Workers Not Barnyard Animals, Study Finds

ALBEQUERQUE, N.M. (AEP) – A group of distinguished Nobel Laureates today released a study making the remarkable claim that working people are “not simply stupid pack mules with no inherent need for dignity or self-respect.”

Dr. Ira M. Brandenburg, lead author of the study, said, “None of us had any idea about this. We all just assumed that the people who cleaned the urinals and emptied the trash cans in this building were brainless saps who thought the world was just like what they saw when they watched professional wrestling.”

Billy Villner, Ph.D., M.D., Esq., C.P.A., R.N., M.S.N.B.C, concurred: “I just thought you had to tip them well.”

For decades, scientists have debated the working-class brain: Is it more resembling Neanderthal or Cro-Magnon? New evidence, however, suggests working people have the same potential for growth — and the same need for creative work — as doctors, lawyers, managers, engineers.

“Frankly, that’s bullshit,” said AFL-CIO President John Sweeney. “Working people can’t find their asses with both hands, a flashlight, a friend’s hands, and a map. That’s why I’m AFL-CIO president and they’re not..”

Change-to-Win leader Andy Stern agreed: “Look, if God wanted working people to have a say in anything, He’d have given them Participatory Economics. There’s a reason we live in a capitalist society.”

Stern’s secretary was mumbling something about people’s noses being perfectly designed to accommodate a pair of glasses, but Stern had placed duct tape over her mouth and tied her arms to her chair. This reporter was informed she would be released as soon as I got the hell out of Stern’s office.

Dr. Brandenburg said, “It is our belief that human beings might perhaps suffer mildly deleterious effects if forced to labor in workplaces where they’re nothing more than tools.

“Fortunately,” he added, “we live in the United States, where this sort of thing has gone the way of the dodo bird.” Brandenburg patted the American-flag pin on his lapel as he spoke.

Mel V. Lee, head of the liberal advocacy group All Human Beings Are People (AHBAP), said, “I simply can’t agree with the Laureates’ findings. Do these scientists not understand that working people like to watch sports? How can anyone who watches NASCAR or the WWF be considered human? Shame on Dr. Brandenburg.”

Villner said, “We recognize working people have crude, vile tastes. Believe me, none of us like them either. If it weren’t for Panera Bread, where could we take our children to eat on Saturday afternoons?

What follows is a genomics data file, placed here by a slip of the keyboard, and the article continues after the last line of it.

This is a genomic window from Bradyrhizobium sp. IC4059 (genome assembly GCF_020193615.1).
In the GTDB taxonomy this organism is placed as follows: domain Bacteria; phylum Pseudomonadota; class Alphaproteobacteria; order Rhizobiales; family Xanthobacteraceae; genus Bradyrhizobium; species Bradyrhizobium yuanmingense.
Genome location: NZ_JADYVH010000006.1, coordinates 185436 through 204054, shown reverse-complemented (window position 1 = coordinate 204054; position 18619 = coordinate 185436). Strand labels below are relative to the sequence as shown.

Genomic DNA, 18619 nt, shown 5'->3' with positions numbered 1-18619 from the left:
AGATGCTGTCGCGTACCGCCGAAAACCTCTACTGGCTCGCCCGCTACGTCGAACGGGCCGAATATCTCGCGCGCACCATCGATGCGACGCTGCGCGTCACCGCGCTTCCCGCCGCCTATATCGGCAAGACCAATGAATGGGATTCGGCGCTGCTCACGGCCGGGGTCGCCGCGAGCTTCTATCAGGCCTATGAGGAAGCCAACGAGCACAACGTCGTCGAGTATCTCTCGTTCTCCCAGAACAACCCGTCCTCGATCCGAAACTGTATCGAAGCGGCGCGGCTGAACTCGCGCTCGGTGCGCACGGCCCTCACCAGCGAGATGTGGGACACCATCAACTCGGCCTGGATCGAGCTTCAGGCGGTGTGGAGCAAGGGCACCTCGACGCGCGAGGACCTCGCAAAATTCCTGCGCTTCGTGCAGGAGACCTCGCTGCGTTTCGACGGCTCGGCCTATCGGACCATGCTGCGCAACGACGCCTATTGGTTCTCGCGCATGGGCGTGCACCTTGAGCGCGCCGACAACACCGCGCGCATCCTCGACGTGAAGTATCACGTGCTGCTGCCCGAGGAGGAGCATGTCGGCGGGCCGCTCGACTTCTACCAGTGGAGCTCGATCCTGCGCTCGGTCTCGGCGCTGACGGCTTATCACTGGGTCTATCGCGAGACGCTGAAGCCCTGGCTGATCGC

“Having said that, we categorically reject Lee’s contention that workers aren’t human. Apes? Yes. Non-human? No.

“Sub-human? Maybe.”

What will come of the study remains to be seen. All media outlets — from Fox News to CNN to PBS and NPR — have refused to give it any coverage. Instead, they continue to infer that working people are potential security risks and a threat to the Homeland.

Dr. Brandenburg is hopeful, however: “Look, I’m not proposing anything as radical as saying working people should have any kind of say over their labors or how us important people’s society is run. Perish the thought.

“I do think though that it would be useful if we were to pat them on the head once in a while and tell them we are fond of them.”

It is a sentiment with which people from Mel V. Lee to Former U.S. Secretary of State John Foster Dulles should be able to concur.

E. B. Patton is a reporter for the Cincinnati-based AEP, and can be reached via e-mail at: Read other articles by E.B., or visit E.B.'s website.

9 comments on this article so far ...

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  1. gerald spezio said on October 15th, 2007 at 6:17am #

    Some working class ladies can be terrific, but talking to them afterwards can be a bummer.

  2. gerald spezio said on October 15th, 2007 at 6:56am #

    Portnoy was a nice Jewish boy who really didn’t like for his working-class wop girl-friend, Bubbles Gilardi.

    Bubbles had a particular style that Portnoy liked.

    Everything is style and art.

    Phillip Roth is a famous writer who is always writing about his life in Merica.

  3. Lloyd Rowsey said on October 16th, 2007 at 6:52am #

    Some people think the Nobel Prize for Economics has existed since Time One, when following Alfred Nobel’s will, the prizes were given for the physical and medical sciences, literature, and peace. Whereas in fact, the Nobel Prizes for Economics started being awarded only in 1969. One fascinating website provides colored flags with its provocative data points about the entire history of the Nobel Prizes for Economics, from 1969-2007. It’s at:

    Good old Wikipedia.